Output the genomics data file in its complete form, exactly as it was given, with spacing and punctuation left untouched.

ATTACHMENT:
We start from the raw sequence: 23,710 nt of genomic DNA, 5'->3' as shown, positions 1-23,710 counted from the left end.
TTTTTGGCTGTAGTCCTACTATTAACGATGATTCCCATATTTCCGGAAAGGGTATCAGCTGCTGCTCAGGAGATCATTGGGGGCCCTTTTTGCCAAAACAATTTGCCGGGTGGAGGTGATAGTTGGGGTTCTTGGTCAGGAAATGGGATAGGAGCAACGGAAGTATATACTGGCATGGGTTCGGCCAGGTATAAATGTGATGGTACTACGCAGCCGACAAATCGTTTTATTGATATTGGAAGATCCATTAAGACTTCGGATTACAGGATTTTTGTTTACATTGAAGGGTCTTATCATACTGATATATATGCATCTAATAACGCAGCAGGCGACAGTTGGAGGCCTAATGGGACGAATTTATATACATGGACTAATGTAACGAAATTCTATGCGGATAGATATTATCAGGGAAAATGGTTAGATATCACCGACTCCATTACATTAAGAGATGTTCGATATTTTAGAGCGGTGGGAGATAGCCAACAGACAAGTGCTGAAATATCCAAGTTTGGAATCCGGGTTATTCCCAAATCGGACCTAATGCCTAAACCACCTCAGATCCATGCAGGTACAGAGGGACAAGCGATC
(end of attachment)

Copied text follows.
We start from the raw sequence: 23,710 nt of genomic DNA, 5'->3' as shown, positions 1-23,710 counted from the left end.
TTTTTGGCTGTAGTCCTACTATTAACGATGATTCCCATATTTCCGGAAAGGGTATCAGCTGCTGCTCAGGAGATCATTGGGGGCCCTTTTTGCCAAAACAATTTGCCGGGTGGAGGTGATAGTTGGGGTTCTTGGTCAGGAAATGGGATAGGAGCAACGGAAGTATATACTGGCATGGGTTCGGCCAGGTATAAATGTGATGGTACTACGCAGCCGACAAATCGTTTTATTGATATTGGAAGATCCATTAAGACTTCGGATTACAGGATTTTTGTTTACATTGAAGGGTCTTATCATACTGATATATATGCATCTAATAACGCAGCAGGCGACAGTTGGAGGCCTAATGGGACGAATTTATATACATGGACTAATGTAACGAAATTCTATGCGGATAGATATTATCAGGGAAAATGGTTAGATATCACCGACTCCATTACATTAAGAGATGTTCGATATTTTAGAGCGGTGGGAGATAGCCAACAGACAAGTGCTGAAATATCCAAGTTTGGAATCCGGGTTATTCCCAAATCGGACCTAATGCCTAAACCACCTCAGATCCATGCAGGTACAGAGGGACAAGCGATC